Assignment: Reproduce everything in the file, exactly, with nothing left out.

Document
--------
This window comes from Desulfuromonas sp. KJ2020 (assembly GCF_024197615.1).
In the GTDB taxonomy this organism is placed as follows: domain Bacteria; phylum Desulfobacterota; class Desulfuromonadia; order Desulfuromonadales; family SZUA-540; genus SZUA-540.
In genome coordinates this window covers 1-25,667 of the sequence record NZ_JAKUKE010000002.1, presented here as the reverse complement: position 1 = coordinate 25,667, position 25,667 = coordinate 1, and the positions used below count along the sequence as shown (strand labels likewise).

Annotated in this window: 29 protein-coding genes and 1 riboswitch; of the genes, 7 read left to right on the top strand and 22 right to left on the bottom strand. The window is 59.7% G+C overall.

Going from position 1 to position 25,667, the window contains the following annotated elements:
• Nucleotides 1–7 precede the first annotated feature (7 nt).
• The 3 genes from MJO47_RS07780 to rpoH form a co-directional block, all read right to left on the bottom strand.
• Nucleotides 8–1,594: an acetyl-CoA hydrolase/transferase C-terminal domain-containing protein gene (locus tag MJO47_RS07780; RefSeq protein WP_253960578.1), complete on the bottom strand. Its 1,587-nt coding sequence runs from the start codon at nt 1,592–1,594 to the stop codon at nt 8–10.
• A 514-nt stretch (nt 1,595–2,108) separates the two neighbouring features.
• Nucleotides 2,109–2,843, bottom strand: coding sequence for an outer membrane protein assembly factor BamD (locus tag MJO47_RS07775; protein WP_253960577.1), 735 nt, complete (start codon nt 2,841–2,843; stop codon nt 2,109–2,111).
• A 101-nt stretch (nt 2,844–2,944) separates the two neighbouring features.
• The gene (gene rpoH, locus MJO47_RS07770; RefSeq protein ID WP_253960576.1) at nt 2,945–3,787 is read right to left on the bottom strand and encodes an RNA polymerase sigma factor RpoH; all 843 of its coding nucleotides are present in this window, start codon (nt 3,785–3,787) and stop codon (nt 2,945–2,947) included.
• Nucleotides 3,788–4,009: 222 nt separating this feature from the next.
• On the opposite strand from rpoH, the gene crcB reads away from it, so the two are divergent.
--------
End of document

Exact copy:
This window comes from Desulfuromonas sp. KJ2020 (assembly GCF_024197615.1).
In the GTDB taxonomy this organism is placed as follows: domain Bacteria; phylum Desulfobacterota; class Desulfuromonadia; order Desulfuromonadales; family SZUA-540; genus SZUA-540.
In genome coordinates this window covers 1-25,667 of the sequence record NZ_JAKUKE010000002.1, presented here as the reverse complement: position 1 = coordinate 25,667, position 25,667 = coordinate 1, and the positions used below count along the sequence as shown (strand labels likewise).

Annotated in this window: 29 protein-coding genes and 1 riboswitch; of the genes, 7 read left to right on the top strand and 22 right to left on the bottom strand. The window is 59.7% G+C overall.

Going from position 1 to position 25,667, the window contains the following annotated elements:
• Nucleotides 1–7 precede the first annotated feature (7 nt).
• The 3 genes from MJO47_RS07780 to rpoH form a co-directional block, all read right to left on the bottom strand.
• Nucleotides 8–1,594: an acetyl-CoA hydrolase/transferase C-terminal domain-containing protein gene (locus tag MJO47_RS07780; RefSeq protein WP_253960578.1), complete on the bottom strand. Its 1,587-nt coding sequence runs from the start codon at nt 1,592–1,594 to the stop codon at nt 8–10.
• A 514-nt stretch (nt 1,595–2,108) separates the two neighbouring features.
• Nucleotides 2,109–2,843, bottom strand: coding sequence for an outer membrane protein assembly factor BamD (locus tag MJO47_RS07775; protein WP_253960577.1), 735 nt, complete (start codon nt 2,841–2,843; stop codon nt 2,109–2,111).
• A 101-nt stretch (nt 2,844–2,944) separates the two neighbouring features.
• The gene (gene rpoH, locus MJO47_RS07770; RefSeq protein ID WP_253960576.1) at nt 2,945–3,787 is read right to left on the bottom strand and encodes an RNA polymerase sigma factor RpoH; all 843 of its coding nucleotides are present in this window, start codon (nt 3,785–3,787) and stop codon (nt 2,945–2,947) included.
• Nucleotides 3,788–4,009: 222 nt separating this feature from the next.
• On the opposite strand from rpoH, the gene crcB reads away from it, so the two are divergent.